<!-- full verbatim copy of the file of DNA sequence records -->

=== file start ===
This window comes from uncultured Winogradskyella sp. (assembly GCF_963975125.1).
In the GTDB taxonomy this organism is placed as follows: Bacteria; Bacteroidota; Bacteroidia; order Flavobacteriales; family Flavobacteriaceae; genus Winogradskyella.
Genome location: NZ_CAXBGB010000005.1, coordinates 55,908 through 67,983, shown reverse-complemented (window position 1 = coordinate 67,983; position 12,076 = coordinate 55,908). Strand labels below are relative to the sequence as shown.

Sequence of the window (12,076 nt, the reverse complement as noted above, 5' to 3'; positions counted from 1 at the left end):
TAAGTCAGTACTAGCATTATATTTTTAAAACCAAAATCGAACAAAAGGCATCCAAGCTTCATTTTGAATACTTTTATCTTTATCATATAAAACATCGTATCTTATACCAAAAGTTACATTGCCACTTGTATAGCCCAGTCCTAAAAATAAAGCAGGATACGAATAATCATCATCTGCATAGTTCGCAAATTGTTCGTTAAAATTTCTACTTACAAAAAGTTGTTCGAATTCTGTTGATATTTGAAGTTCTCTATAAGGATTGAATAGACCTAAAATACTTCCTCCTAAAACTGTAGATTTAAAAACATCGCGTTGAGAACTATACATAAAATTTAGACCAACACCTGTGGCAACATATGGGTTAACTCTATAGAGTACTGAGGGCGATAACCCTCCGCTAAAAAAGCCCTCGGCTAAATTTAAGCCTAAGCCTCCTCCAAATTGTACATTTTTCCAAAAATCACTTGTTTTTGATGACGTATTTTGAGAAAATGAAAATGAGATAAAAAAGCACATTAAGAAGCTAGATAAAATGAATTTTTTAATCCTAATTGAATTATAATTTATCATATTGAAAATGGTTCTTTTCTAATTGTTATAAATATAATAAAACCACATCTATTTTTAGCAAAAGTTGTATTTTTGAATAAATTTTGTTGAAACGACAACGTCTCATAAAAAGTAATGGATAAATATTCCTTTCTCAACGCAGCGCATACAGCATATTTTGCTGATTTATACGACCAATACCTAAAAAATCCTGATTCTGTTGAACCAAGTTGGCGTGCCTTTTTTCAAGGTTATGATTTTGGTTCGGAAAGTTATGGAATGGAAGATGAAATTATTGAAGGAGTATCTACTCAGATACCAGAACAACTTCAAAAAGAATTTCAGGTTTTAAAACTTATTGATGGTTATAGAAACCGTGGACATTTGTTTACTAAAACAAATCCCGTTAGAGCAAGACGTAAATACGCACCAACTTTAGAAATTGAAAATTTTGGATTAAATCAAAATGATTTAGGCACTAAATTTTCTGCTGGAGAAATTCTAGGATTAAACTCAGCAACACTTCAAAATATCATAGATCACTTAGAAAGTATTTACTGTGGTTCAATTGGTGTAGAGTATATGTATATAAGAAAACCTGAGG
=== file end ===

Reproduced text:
This window comes from uncultured Winogradskyella sp. (assembly GCF_963975125.1).
In the GTDB taxonomy this organism is placed as follows: Bacteria; Bacteroidota; Bacteroidia; order Flavobacteriales; family Flavobacteriaceae; genus Winogradskyella.
Genome location: NZ_CAXBGB010000005.1, coordinates 55,908 through 67,983, shown reverse-complemented (window position 1 = coordinate 67,983; position 12,076 = coordinate 55,908). Strand labels below are relative to the sequence as shown.

Sequence of the window (12,076 nt, the reverse complement as noted above, 5' to 3'; positions counted from 1 at the left end):
TAAGTCAGTACTAGCATTATATTTTTAAAACCAAAATCGAACAAAAGGCATCCAAGCTTCATTTTGAATACTTTTATCTTTATCATATAAAACATCGTATCTTATACCAAAAGTTACATTGCCACTTGTATAGCCCAGTCCTAAAAATAAAGCAGGATACGAATAATCATCATCTGCATAGTTCGCAAATTGTTCGTTAAAATTTCTACTTACAAAAAGTTGTTCGAATTCTGTTGATATTTGAAGTTCTCTATAAGGATTGAATAGACCTAAAATACTTCCTCCTAAAACTGTAGATTTAAAAACATCGCGTTGAGAACTATACATAAAATTTAGACCAACACCTGTGGCAACATATGGGTTAACTCTATAGAGTACTGAGGGCGATAACCCTCCGCTAAAAAAGCCCTCGGCTAAATTTAAGCCTAAGCCTCCTCCAAATTGTACATTTTTCCAAAAATCACTTGTTTTTGATGACGTATTTTGAGAAAATGAAAATGAGATAAAAAAGCACATTAAGAAGCTAGATAAAATGAATTTTTTAATCCTAATTGAATTATAATTTATCATATTGAAAATGGTTCTTTTCTAATTGTTATAAATATAATAAAACCACATCTATTTTTAGCAAAAGTTGTATTTTTGAATAAATTTTGTTGAAACGACAACGTCTCATAAAAAGTAATGGATAAATATTCCTTTCTCAACGCAGCGCATACAGCATATTTTGCTGATTTATACGACCAATACCTAAAAAATCCTGATTCTGTTGAACCAAGTTGGCGTGCCTTTTTTCAAGGTTATGATTTTGGTTCGGAAAGTTATGGAATGGAAGATGAAATTATTGAAGGAGTATCTACTCAGATACCAGAACAACTTCAAAAAGAATTTCAGGTTTTAAAACTTATTGATGGTTATAGAAACCGTGGACATTTGTTTACTAAAACAAATCCCGTTAGAGCAAGACGTAAATACGCACCAACTTTAGAAATTGAAAATTTTGGATTAAATCAAAATGATTTAGGCACTAAATTTTCTGCTGGAGAAATTCTAGGATTAAACTCAGCAACACTTCAAAATATCATAGATCACTTAGAAAGTATTTACTGTGGTTCAATTGGTGTAGAGTATATGTATATAAGAAAACCTGAGG